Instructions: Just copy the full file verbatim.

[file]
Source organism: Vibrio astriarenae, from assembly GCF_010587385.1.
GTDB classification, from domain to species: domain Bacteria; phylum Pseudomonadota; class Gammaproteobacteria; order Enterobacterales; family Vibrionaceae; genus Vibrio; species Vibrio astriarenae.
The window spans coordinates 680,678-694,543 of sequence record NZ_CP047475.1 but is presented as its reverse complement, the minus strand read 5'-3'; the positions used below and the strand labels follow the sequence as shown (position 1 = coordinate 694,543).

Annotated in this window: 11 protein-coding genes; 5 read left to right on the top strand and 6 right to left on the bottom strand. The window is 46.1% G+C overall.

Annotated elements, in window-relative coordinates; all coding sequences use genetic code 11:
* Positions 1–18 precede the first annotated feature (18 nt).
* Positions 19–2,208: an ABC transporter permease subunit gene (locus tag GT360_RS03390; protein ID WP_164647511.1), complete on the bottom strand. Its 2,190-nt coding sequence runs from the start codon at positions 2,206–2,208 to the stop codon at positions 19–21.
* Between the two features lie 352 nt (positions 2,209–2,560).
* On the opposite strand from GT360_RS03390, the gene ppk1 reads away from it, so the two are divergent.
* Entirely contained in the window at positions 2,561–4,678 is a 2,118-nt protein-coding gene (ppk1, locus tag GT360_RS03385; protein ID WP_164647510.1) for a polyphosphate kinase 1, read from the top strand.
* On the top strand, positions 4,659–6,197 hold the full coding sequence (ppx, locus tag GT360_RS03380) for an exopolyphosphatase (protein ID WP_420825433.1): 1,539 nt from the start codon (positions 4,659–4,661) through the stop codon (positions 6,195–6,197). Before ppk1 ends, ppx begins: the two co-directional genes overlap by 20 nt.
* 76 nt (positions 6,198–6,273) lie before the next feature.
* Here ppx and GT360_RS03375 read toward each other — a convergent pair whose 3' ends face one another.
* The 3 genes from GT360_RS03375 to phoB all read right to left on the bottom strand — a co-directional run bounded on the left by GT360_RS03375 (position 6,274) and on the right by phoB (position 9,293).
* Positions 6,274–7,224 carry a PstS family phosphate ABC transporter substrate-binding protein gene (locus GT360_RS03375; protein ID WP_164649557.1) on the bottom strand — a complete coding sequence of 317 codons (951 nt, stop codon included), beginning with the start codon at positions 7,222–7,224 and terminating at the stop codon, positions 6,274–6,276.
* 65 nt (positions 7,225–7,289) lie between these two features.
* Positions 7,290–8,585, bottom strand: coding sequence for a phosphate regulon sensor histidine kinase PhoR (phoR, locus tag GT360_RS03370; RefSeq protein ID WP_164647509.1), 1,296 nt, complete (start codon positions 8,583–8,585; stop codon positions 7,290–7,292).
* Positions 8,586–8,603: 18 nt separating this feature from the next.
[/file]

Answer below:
Source organism: Vibrio astriarenae, from assembly GCF_010587385.1.
GTDB classification, from domain to species: domain Bacteria; phylum Pseudomonadota; class Gammaproteobacteria; order Enterobacterales; family Vibrionaceae; genus Vibrio; species Vibrio astriarenae.
The window spans coordinates 680,678-694,543 of sequence record NZ_CP047475.1 but is presented as its reverse complement, the minus strand read 5'-3'; the positions used below and the strand labels follow the sequence as shown (position 1 = coordinate 694,543).

Annotated in this window: 11 protein-coding genes; 5 read left to right on the top strand and 6 right to left on the bottom strand. The window is 46.1% G+C overall.

Annotated elements, in window-relative coordinates; all coding sequences use genetic code 11:
* Positions 1–18 precede the first annotated feature (18 nt).
* Positions 19–2,208: an ABC transporter permease subunit gene (locus tag GT360_RS03390; protein ID WP_164647511.1), complete on the bottom strand. Its 2,190-nt coding sequence runs from the start codon at positions 2,206–2,208 to the stop codon at positions 19–21.
* Between the two features lie 352 nt (positions 2,209–2,560).
* On the opposite strand from GT360_RS03390, the gene ppk1 reads away from it, so the two are divergent.
* Entirely contained in the window at positions 2,561–4,678 is a 2,118-nt protein-coding gene (ppk1, locus tag GT360_RS03385; protein ID WP_164647510.1) for a polyphosphate kinase 1, read from the top strand.
* On the top strand, positions 4,659–6,197 hold the full coding sequence (ppx, locus tag GT360_RS03380) for an exopolyphosphatase (protein ID WP_420825433.1): 1,539 nt from the start codon (positions 4,659–4,661) through the stop codon (positions 6,195–6,197). Before ppk1 ends, ppx begins: the two co-directional genes overlap by 20 nt.
* 76 nt (positions 6,198–6,273) lie before the next feature.
* Here ppx and GT360_RS03375 read toward each other — a convergent pair whose 3' ends face one another.
* The 3 genes from GT360_RS03375 to phoB all read right to left on the bottom strand — a co-directional run bounded on the left by GT360_RS03375 (position 6,274) and on the right by phoB (position 9,293).
* Positions 6,274–7,224 carry a PstS family phosphate ABC transporter substrate-binding protein gene (locus GT360_RS03375; protein ID WP_164649557.1) on the bottom strand — a complete coding sequence of 317 codons (951 nt, stop codon included), beginning with the start codon at positions 7,222–7,224 and terminating at the stop codon, positions 6,274–6,276.
* 65 nt (positions 7,225–7,289) lie between these two features.
* Positions 7,290–8,585, bottom strand: coding sequence for a phosphate regulon sensor histidine kinase PhoR (phoR, locus tag GT360_RS03370; RefSeq protein ID WP_164647509.1), 1,296 nt, complete (start codon positions 8,583–8,585; stop codon positions 7,290–7,292).
* Positions 8,586–8,603: 18 nt separating this feature from the next.